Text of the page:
His father, Michael Pederson Kierkegaard, was a Lutheran Pietistbut questioned how God could let him suffer so much.
Related link pages Soren Kierkegaard biography Soren Kierkegaard was born on the 15th of May in the Danish capital Copenhagen and into a wealthy and prominent merchant family that already included six children. His father was a firmly committed to a strict approach to faith and life and sought to ensure that his family would grow up within a firmly Lutheran household.
His father also appears to have been personally endowed with intelligence, imagination, spirituality, melancholy and a tendency towards feeling a strong sense of guilt - amongst his children Soren, at least, inherited all these traits.
He entered the University of Copenhagen in in order to pursue a course of studies in Theology and Philosophy, his progress towards graduation did not prove to be smooth however as he seems to have experienced deep crises of confidence about spirituality, about his personal growth, and about his future life.
During these years he was extensively introduced to such contemporaneously prevailing ideologies as Romanticism and Hegelian philosophy.
During these years he continued to read very widely in line with his own interests and without seeking to promptly complete his degree. His father died in and this seems to have been instrumental in causing him to commit to finishing his formal studies and in was awarded a Magister Doctoral degree in Theology.
In September he became engaged to be married to Regine Olsen, who was then seventeen years old and a daughter of a member of the Danish parliament. In the event, however, he had second thoughts based on his own complex, brooding, personality.
Although he had genuine feelings for Regine he seems to have felt that his strong philosophic vocation was too powerful and rendered him unsuitable for married life. He therefore withdrew from the engagement in the autumn of Regine Olsen later married, happily, elsewhere.
His genuine feelings for her led him to specifically mention the whole episode in some of his books - he even, later in life, dedicated all his works to her.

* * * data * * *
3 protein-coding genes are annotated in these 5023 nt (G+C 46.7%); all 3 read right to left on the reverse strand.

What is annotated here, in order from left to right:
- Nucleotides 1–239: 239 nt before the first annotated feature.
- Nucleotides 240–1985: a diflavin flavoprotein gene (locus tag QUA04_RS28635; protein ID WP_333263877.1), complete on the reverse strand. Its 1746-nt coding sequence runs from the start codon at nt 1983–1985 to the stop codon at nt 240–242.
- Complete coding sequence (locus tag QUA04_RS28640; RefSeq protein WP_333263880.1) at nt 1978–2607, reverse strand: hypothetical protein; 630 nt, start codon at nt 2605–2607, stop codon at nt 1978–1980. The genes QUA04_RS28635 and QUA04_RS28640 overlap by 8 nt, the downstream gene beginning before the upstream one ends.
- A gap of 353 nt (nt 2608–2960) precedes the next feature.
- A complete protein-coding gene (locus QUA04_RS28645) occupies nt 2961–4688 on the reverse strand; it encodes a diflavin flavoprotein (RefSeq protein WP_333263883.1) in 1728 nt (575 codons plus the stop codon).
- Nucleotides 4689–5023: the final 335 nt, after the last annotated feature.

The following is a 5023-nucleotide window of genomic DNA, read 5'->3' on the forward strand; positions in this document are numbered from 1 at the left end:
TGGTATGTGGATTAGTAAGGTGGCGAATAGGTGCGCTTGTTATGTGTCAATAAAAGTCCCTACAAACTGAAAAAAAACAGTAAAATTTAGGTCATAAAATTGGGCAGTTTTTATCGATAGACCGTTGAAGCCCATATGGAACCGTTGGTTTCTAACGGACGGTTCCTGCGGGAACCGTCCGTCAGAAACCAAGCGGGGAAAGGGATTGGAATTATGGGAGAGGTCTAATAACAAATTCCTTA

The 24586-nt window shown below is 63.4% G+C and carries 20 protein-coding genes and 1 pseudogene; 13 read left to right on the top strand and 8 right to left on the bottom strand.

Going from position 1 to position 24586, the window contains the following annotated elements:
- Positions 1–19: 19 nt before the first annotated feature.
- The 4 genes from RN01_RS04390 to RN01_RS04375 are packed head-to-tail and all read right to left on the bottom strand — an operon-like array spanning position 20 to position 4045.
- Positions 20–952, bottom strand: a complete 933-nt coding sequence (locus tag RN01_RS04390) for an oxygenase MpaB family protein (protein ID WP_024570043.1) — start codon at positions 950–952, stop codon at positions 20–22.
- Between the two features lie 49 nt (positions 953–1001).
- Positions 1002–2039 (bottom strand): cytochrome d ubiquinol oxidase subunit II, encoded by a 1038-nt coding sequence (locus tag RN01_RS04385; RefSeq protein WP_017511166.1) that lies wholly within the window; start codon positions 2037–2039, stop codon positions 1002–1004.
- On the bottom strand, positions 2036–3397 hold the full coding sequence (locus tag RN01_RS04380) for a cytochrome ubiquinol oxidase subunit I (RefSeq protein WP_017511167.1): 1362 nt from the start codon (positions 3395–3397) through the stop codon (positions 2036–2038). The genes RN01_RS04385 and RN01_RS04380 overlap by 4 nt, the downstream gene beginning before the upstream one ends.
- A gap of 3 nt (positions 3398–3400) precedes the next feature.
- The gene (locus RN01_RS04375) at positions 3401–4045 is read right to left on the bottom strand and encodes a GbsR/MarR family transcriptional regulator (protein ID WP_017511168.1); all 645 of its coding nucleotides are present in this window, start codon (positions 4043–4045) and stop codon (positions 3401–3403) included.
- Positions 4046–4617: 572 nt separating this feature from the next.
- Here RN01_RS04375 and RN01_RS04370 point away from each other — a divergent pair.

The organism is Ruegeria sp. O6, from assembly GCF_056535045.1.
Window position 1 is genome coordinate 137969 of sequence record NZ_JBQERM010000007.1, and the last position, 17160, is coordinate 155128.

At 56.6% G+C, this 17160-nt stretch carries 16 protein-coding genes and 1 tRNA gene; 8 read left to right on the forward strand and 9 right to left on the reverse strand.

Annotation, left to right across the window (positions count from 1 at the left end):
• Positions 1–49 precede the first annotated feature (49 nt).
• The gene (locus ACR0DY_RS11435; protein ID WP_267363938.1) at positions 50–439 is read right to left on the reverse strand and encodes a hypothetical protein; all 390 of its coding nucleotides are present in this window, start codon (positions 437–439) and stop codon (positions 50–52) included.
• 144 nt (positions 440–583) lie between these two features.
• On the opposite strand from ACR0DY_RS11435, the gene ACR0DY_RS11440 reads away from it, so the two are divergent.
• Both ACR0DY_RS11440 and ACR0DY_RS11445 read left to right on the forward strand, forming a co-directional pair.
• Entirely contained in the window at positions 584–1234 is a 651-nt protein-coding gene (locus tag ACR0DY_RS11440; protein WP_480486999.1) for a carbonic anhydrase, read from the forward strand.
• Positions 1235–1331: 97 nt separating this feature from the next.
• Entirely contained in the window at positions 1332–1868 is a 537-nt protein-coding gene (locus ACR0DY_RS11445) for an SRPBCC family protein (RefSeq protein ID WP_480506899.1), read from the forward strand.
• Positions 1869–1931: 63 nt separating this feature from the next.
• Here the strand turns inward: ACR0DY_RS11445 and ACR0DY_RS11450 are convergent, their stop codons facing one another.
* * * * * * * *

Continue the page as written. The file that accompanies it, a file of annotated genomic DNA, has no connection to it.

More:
Kierkegaard also chose not to follow another path in life to which he had seemed directed - he decided that he would not put himself forward for ordination as a Lutheran minister. He himself used the terms existential and existentialism in relation to his philosophisings, his heartfelt view was that life, existence, in all its aspects was subjective and ambiguous.
Philosophy was seen as an expression of an intensely and courageously examined individual existence - an expression that was, hopefully, free from illusion. In his view individuals must be prepared to defy the accepted practices of society, if this was necessary to their leading, what seemed to that person, to be a personally valid and meaningful life.
He called these "spheres" the aesthetic and the ethical. Aesthetical lives were lives lived in search of such things pleasure, novelty, and romantic individualism. Kierkegaard thought that such "pleasure", such "novelty", and such "romantic individualism" would eventually tend to decay or become meaningless and this would inevitably lead to much boredom and dire frustration.
Ethical lives, meanwhile, as being lived very much in line with a sense of duty to observe societal and confessional obligations.
Such a life would be easy, in some ways, to live, yet would also involve much compromise of several genuinely human faculties and potentials. Such compromise would inevitably mean that Human integrity would tend to be eroded although lives seemed to be progressing in a bourgeois-satisfactory way.